Lack of sleep puts you at higher risk for colds: Experiments prove it

Your mother always said if you didn't get to bed you'd catch a cold.

Your mother always said if you didn't get to bed you'd catch a cold. Photo: Getty

The common cold is the also-ran of infections. ‘It’s just a cold’, is what we tend to say. No big deal.

Consider this from a Conversation piece published in September:

  • On average, children have four to six colds per year, while in adults the average is two to three
  • The usual cold persists about one week, although 25 per cent last two weeks. In one study with 346 adults, the infection lasted 9.5 to 11 days
  • A cough tends to last longer than other symptoms, and often beyond the actual viral infection. The average duration of a cough is about 17.8 days.

Taken together, that’s a lot of time blowing your nose, talking through your tonsils and glueing your face to the pillow.

So what can we do to lower the number of colds we develop, and with that, the number of days feeling crook?

Sleep and the common cold

For years it was taken as “mother’s wisdom” that poor sleep put you at risk of a cold. Nice idea, but is there anything to it?

Surely, you might argue, colds come from viruses, and if you’re exposed – on the train, at the supermarket – you’re bound to feel unwell in a few days. No?

Not necessarily. Our immune system can successfully neutralise an infection.

Turning that around, a lack of sleep punishes the immune system and puts you at greater risk of developing a cold.

Who says so? Not just mummy

A couple of well-designed studies have demonstrated that adequate sleep does in fact protect people from infection.

A 2015 experiment from the University of California San Francisco found that “sleep-deprived individuals are more than four times more likely to catch a cold than those who are well rested”.

As reported in Science, this was a two-part experiment that began with scientists collecting nightly sleep data on 164 healthy participants for one week.

This involved the participants recording “the times at which they went to bed and woke up”.

Sleep patterns of participants were recorded, they were then infected with rhinovirus.

But they also wore small actigraphy devices, similar to Fitbits, that monitored movement while they slept.

The researchers worked on the assumption that movement recorded during a reported sleep period indicated wakefulness.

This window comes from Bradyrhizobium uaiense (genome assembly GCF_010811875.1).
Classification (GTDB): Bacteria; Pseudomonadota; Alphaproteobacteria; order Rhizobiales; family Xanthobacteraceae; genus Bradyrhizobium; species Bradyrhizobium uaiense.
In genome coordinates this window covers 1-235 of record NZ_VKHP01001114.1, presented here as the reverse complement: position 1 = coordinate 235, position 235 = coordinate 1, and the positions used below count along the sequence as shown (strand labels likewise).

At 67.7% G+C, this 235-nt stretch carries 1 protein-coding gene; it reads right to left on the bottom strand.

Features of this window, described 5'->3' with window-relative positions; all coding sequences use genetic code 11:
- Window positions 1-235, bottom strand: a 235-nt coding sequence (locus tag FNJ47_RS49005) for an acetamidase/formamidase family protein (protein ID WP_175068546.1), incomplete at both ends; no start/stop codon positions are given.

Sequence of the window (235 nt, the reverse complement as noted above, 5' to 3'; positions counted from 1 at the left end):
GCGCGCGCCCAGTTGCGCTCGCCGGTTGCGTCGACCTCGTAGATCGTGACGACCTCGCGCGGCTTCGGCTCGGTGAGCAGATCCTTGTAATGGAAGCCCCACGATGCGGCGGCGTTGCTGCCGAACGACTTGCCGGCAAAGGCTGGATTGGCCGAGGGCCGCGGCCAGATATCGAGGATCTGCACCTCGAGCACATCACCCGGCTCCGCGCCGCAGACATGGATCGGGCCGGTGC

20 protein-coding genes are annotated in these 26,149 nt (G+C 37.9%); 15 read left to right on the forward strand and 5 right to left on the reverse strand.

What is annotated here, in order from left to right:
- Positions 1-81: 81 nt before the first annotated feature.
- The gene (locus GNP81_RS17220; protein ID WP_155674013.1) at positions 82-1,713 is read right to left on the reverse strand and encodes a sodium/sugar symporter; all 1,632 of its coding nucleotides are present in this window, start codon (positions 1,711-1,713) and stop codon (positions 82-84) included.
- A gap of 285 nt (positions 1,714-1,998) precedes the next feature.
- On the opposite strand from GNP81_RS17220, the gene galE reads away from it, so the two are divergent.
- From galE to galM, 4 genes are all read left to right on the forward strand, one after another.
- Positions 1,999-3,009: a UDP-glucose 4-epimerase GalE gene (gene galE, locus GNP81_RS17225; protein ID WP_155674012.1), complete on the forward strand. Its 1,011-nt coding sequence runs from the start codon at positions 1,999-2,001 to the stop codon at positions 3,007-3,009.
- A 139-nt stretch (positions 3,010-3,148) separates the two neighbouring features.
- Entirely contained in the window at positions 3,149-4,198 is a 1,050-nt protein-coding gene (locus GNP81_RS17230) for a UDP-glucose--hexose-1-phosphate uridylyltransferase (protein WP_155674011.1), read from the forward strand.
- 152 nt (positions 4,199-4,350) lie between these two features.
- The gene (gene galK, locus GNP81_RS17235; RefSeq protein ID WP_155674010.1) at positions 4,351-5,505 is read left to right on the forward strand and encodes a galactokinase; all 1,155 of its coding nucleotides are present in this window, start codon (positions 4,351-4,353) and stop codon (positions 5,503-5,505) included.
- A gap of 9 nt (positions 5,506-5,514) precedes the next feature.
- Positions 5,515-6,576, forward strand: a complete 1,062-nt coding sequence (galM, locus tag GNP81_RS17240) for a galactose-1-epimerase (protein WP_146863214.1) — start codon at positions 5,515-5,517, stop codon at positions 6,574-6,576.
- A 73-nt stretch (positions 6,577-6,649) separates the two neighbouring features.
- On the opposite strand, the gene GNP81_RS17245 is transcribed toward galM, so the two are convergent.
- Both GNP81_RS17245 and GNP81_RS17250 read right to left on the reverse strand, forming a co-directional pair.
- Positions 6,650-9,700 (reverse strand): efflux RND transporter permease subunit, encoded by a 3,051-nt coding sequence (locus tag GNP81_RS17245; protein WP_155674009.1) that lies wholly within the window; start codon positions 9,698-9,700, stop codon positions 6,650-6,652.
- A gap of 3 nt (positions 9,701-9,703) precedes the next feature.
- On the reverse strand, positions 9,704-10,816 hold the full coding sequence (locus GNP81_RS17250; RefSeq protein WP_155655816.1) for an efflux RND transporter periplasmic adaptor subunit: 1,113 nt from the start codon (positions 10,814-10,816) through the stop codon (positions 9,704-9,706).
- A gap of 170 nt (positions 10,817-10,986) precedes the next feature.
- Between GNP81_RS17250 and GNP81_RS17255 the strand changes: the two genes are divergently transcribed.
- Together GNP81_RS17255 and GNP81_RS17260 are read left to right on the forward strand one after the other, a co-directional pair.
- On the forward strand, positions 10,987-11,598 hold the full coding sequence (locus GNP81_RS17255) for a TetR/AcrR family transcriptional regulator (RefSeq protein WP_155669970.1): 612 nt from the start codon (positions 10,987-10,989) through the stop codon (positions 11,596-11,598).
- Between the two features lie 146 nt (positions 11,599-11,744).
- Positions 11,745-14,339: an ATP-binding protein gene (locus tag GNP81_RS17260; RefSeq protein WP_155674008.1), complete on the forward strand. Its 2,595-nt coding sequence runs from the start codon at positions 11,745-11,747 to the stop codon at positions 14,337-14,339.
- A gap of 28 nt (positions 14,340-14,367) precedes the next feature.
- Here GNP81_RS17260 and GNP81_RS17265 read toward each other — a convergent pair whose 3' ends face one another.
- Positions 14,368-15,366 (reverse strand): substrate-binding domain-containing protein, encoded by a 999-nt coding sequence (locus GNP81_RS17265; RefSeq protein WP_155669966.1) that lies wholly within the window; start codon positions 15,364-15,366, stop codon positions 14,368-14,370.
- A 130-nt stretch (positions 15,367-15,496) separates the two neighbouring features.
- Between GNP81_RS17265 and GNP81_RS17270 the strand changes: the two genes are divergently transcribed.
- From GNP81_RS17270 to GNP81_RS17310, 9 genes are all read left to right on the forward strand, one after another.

People do move about while sleeping to some extent. Nevertheless, the time spent moving was subtracted from the hours recorded as sleep.

Part two: Exposure and quarantine

Before proceeding to the next stage, the participants had their blood taken and were given nasal drops containing either the rhinovirus or a placebo control.

Prior to this administration, the participants were tested for the rhinovirus antibody, the immune agent that attacks the virus.

Those with high pre-existing levels of the antibody were released from the experiment “so that prior immunity would not bias the infection rates of the group”.

High levels might suggest they were already sick.

Quarantined for five days

The participants were then quarantined in a hotel. The entire floor was sealed for five days and the scientists waited to see who became ill. Assessing sickness went beyond counting sneezes and coughs.

Used tissues were collected, snot was weighed. “Ten grams or more were counted as a sign of illness.”

Congestion was measured by dripping “a harmless dye into participants’ noses and waited to see how long it took to reach the back of their throats; longer than 35 minutes tallied as a sign of illness”.

Mucus samples flushed from a participant’s nasal passage were tested for signs of viral replication.

Blood tests were investigated “for new levels of the rhinovirus-fighting antibody”.

The results

Out of the 124 that received the virus instead of the placebo, 48 of the participants became sick.

The sleep duration of these sick participants was checked.

The researchers found that participants who slept fewer than five hours a night were 4.5 times more likely to get sick than those who slept seven hours or more.

Those who slept five to six hours were 4.2 times more likely to get sick.

Those who slept six to seven hours per night were at no greater risk of catching the cold than those who slept seven hours or more, “suggesting that there’s a sleep threshold for potent immune defence”.

Dr Aric Prather, lead author of the study, told Science that the experiment “provides some really clear evidence for those people who get less than five or six hours of sleep there really is a clear biological cost”.

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